2. No need to build power supplies. In the resonance project, I cobbled together a power supply out of spare parts I had laying around. But when switching power supplies are available as used power adapters for $3 each, why mess around with power supply design?
3. Scrap plastic works better than scrap metal for secondary structural elements. Scrap aluminum is hard to find, and scrap steel is too hard to work. I found a supplier of scrap plastic (about $3 a pound) which provides a material that is very machinable, a good electrical insulator, and strong enough to use in electronic equipment.
4. Some parts are worth salvaging and some are easier to buy. I buy resistors, transistors, bypass capacitors, project boards, shrink tube, and mounting hardware. I try to salvage the rest from junk equipment. I have gotten most of my power semiconductors, for instance, from old power supplies and audio amplifiers. And I get most of my connectors from junk computers and audio gear.
5. Parts data gotten from the internet is crucial to enable one to design new circuits using used parts. I totally rely on a site called “datasheetcatalog” to find out what the parts I salvage are and what they are capable of.
Can this be art?
The jury is still out on that question.
But it was clear to me that I was basically engaged in an artistic endeavor. Unless you want to dismiss it as a mere “hobby” there was no other way to describe it.
I had started some websites around the concept of me being a web designer and programmer. I extended those to include my work with junk electronics.
Certain basic elements that we think of as “artistic” are present in this work. You have color. The parts and wires come in all sorts of colors. Some are even color-coded.
The little module above is made mostly of LEDs salvaged from a piece of network equipment. The problem color is the project board. It would work better as a dark blue. Instead, I have to live with this ugly color of phenolic board. Sometimes I find glass-epoxy boards that I can re-use. They are green or blue – more aesthetic. However, when this board is lit up, the LED colors become the focal point.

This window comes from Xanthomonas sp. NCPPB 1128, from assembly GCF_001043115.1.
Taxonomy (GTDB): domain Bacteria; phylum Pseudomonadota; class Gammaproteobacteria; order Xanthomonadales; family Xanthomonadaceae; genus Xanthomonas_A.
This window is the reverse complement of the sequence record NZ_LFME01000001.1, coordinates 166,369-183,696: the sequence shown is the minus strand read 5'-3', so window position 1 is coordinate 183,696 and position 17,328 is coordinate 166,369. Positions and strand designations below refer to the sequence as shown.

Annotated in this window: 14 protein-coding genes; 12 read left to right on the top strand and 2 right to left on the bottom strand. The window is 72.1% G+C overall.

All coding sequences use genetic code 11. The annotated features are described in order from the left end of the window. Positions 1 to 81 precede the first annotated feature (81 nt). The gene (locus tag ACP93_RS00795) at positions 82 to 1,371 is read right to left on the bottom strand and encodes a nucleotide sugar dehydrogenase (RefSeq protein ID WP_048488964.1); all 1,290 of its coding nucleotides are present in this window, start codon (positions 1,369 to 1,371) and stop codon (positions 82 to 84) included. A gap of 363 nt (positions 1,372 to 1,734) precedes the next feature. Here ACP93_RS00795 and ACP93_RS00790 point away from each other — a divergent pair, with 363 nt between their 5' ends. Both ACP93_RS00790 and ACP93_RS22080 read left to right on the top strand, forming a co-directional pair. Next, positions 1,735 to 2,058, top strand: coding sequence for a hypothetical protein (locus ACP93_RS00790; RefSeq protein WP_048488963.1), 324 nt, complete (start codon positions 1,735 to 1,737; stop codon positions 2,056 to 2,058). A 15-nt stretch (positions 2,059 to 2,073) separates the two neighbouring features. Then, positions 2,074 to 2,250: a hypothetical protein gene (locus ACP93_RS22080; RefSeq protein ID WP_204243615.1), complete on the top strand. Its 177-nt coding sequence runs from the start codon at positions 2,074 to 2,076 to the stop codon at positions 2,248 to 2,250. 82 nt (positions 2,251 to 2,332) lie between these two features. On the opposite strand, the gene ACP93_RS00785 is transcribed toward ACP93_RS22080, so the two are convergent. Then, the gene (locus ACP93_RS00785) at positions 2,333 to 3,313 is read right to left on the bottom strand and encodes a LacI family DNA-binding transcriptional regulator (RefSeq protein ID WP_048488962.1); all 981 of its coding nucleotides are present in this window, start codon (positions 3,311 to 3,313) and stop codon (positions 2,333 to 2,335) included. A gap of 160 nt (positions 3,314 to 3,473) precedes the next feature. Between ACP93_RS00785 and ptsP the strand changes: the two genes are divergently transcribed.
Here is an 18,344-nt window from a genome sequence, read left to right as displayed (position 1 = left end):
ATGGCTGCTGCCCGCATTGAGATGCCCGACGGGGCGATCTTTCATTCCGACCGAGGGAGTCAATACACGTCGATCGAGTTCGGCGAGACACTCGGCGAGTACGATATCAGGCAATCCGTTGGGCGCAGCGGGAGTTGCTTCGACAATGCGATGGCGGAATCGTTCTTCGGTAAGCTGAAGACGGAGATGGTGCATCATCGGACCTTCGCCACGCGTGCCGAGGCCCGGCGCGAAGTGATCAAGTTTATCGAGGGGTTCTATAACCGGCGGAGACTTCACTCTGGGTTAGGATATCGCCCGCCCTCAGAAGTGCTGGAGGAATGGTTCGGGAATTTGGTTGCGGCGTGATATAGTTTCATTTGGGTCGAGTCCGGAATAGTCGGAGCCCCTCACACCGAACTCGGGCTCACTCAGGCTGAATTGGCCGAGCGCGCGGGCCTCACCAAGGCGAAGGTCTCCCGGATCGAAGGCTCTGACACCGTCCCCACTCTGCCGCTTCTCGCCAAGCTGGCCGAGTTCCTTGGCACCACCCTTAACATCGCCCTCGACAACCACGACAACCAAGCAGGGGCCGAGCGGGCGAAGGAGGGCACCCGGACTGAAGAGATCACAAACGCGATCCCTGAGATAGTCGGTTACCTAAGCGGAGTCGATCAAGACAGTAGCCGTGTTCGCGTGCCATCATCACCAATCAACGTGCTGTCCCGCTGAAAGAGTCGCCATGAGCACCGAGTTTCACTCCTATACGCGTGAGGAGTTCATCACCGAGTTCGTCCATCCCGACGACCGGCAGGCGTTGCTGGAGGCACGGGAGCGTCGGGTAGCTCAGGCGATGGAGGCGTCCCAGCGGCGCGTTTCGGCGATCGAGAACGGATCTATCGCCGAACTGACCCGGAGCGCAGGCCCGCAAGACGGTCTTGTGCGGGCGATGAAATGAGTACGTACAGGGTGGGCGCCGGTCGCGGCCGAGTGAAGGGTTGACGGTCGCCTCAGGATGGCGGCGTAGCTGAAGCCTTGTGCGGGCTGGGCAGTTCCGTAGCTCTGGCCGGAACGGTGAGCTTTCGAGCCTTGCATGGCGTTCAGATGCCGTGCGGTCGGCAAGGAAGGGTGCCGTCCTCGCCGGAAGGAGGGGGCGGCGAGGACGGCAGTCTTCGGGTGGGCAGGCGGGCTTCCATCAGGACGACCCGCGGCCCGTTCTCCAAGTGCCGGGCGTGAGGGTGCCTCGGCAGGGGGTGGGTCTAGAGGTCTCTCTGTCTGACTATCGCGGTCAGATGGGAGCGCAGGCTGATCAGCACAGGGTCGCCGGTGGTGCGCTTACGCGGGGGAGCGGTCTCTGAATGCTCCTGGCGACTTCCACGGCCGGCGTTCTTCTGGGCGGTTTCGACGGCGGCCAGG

Here is a little project stuffed into a black plastic box. When the cover is on, the LEDs are covered with a blue plastic lens, and you can only see them when they shine. I prefer panels that allow a person to see some of the internal parts.
I found a foam pad a Goodwill Outlet once. I thought maybe I could use the pad. It was a heat/massage pad designed to be sat on and operated using a little hand control. I took all the hardware out of this pad and found a bunch of motors that operate as vibrators. You can see two of them mounted on the back of this project. It’s the first test version of the idea I had for what to do with these motors. They are used here to demonstrate the interaction of two things trying to vibrate the same object at different rates. In this case, the object is a mirror (I had originally envisioned doing this project with sound). The mirror reflects a red laser beam onto a nearby wall. And when the motors are running, that gives you a projected light pattern that shows the interaction between the two frequencies.
In this project, I made the whole frame out of scrap plastic. This is unusual, but I couldn’t find an appropriate used enclosure for it. I had extra mirror plastic, so I made the control panel with it, too.
This project, and some others I was working on, got me interested in the best way to drive small DC motors. I made a little “wand” (below) that uses a simple switching technique that provides somewhat better speed control that a rheostat. This project also illustrates the re-use of a green glass-epoxy board.
Will this type of work become a fad? I’d certainly like to be paid to do it.
But perhaps it lacks that certain flair that people expect from “art.”
We’ll see. Perhaps I will be driven by necessity back into bookkeeping or conventional engineering.
I know my heart will always lie in inventing my own stuff, though. It’s fun.